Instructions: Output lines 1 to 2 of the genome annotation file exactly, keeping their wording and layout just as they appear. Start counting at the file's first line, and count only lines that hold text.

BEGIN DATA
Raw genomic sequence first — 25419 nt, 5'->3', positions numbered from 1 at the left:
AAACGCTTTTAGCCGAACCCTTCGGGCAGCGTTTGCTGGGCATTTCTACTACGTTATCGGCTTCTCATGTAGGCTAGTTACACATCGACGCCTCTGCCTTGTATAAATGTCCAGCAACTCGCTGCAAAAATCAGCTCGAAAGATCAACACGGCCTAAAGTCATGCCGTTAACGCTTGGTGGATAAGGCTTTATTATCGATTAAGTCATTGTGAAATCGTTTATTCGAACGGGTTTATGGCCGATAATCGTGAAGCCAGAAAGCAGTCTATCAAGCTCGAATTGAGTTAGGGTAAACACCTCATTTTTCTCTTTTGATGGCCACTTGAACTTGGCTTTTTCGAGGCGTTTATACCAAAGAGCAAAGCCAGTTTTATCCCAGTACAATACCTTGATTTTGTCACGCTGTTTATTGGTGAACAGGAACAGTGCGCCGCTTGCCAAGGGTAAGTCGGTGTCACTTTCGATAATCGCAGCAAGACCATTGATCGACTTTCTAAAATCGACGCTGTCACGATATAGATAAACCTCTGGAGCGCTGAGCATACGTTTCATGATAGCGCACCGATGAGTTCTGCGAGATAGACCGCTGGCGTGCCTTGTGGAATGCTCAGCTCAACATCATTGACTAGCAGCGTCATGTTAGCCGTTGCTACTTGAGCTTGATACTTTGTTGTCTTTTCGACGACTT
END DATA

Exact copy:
Raw genomic sequence first — 25419 nt, 5'->3', positions numbered from 1 at the left:
AAACGCTTTTAGCCGAACCCTTCGGGCAGCGTTTGCTGGGCATTTCTACTACGTTATCGGCTTCTCATGTAGGCTAGTTACACATCGACGCCTCTGCCTTGTATAAATGTCCAGCAACTCGCTGCAAAAATCAGCTCGAAAGATCAACACGGCCTAAAGTCATGCCGTTAACGCTTGGTGGATAAGGCTTTATTATCGATTAAGTCATTGTGAAATCGTTTATTCGAACGGGTTTATGGCCGATAATCGTGAAGCCAGAAAGCAGTCTATCAAGCTCGAATTGAGTTAGGGTAAACACCTCATTTTTCTCTTTTGATGGCCACTTGAACTTGGCTTTTTCGAGGCGTTTATACCAAAGAGCAAAGCCAGTTTTATCCCAGTACAATACCTTGATTTTGTCACGCTGTTTATTGGTGAACAGGAACAGTGCGCCGCTTGCCAAGGGTAAGTCGGTGTCACTTTCGATAATCGCAGCAAGACCATTGATCGACTTTCTAAAATCGACGCTGTCACGATATAGATAAACCTCTGGAGCGCTGAGCATACGTTTCATGATAGCGCACCGATGAGTTCTGCGAGATAGACCGCTGGCGTGCCTTGTGGAATGCTCAGCTCAACATCATTGACTAGCAGCGTCATGTTAGCCGTTGCTACTTGAGCTTGATACTTTGTTGTCTTTTCGACGACTT